3. The petitioners in W.Ps. Nos. 79 and 80/1962 are the Automobile Products of India Ltd. and Another. The majority of the share-holders of this company are also citizens of India and one of them has joined the petitions.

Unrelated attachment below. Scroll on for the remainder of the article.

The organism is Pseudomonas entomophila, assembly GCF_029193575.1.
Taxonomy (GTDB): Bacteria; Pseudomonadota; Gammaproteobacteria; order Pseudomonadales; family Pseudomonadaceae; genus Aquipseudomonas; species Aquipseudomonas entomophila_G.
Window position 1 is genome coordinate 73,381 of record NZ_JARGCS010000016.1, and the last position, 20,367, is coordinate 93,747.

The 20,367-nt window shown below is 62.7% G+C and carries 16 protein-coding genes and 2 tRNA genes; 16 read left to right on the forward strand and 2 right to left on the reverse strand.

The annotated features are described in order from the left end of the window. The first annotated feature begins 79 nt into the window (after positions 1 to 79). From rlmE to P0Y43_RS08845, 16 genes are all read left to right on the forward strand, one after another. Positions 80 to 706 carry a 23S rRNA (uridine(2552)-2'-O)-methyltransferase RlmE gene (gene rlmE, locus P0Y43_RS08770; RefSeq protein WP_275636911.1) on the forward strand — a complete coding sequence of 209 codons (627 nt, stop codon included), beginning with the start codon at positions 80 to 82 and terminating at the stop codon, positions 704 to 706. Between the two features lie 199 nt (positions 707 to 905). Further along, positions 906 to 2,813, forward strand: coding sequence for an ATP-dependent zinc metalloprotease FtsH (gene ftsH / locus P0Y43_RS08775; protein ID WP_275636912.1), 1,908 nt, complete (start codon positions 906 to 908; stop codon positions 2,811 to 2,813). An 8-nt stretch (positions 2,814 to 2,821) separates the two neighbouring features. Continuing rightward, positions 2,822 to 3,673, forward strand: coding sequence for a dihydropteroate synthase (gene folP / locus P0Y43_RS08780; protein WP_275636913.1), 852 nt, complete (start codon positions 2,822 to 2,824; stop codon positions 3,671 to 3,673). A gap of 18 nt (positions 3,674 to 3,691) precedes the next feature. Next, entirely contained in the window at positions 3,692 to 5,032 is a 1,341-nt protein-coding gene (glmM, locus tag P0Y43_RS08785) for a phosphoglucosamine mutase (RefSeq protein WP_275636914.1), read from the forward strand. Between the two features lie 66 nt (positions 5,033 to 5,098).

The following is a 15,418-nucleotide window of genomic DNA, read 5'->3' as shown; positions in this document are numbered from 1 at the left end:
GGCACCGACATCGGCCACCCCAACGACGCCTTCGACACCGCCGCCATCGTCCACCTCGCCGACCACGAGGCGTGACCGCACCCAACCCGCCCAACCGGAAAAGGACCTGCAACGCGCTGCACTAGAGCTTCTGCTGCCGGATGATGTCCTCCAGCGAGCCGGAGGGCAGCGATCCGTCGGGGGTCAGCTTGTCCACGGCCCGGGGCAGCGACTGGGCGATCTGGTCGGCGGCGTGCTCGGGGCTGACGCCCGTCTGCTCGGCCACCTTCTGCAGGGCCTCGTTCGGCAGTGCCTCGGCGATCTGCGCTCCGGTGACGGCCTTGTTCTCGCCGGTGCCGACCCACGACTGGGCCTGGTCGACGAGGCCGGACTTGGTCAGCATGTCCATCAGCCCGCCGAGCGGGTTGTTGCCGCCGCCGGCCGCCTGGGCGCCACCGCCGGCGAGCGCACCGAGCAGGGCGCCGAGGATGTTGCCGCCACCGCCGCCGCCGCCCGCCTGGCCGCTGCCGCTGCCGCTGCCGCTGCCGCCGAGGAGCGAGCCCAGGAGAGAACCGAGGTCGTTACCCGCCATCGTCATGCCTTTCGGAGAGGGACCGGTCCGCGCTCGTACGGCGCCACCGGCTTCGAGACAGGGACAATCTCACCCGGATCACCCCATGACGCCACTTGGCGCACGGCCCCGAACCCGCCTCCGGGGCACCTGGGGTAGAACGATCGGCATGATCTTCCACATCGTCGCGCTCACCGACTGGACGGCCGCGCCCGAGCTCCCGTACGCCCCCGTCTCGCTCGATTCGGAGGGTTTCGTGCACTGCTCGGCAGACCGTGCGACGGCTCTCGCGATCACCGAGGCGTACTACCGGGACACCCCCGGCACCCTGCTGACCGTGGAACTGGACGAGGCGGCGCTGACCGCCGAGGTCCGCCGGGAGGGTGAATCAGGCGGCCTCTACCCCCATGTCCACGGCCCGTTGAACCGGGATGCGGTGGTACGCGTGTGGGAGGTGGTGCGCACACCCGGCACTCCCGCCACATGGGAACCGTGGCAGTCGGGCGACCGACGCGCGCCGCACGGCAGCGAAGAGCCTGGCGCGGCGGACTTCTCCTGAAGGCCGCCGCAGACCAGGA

4. Writ petitions Nos. 202 - 204/1961 202 - 204/1961 have been filed by the State Trading Corporation of India Ltd. The share-holders of this Corporation are the President of India, and two Additional Secretaries, Ministry of Commerce and Industry, Government of India; one of these Secretaries has joined the petitions. It may incidentally be stated as this stage that these writ petitions were heard by a Special Bench of this Court on the 26th July, 1963 in order to determine the constitutional question as to whether the State Trading Corporation Ltd. can claim to be a citizen within the meaning of Art. 19 of the Constitution. The majority decision rendered in these writ petitions on the preliminary issue referred to the Special Bench was that the petitioner as a State Trading Corporation is not a citizen under Art. 19, and so, could not claim the protection of the fundamental rights guaranteed by the said Article (vide State Trading Corporation of India Ltd. v. The Commercial Tax Officer and Others A.I.R. 1963 S.C. 1811. That is why this petitioner along with other petitioners have made the petitions in the names of the companies as well as one or two of their shareholders respectively. It is argued on behalf of the petitioners that though the company or the Corporation may not be an Indian citizen under Art. 19, that should not prejudice the petitioners' case, because, in substance, the Corporation is no more than an instrument or agent appointed by its Indian shareholders and as such, it should be open to the petitioners either acting themselves as companies or acting through their shareholders to claim the relief for which the present petitions have been filed under Art. 32.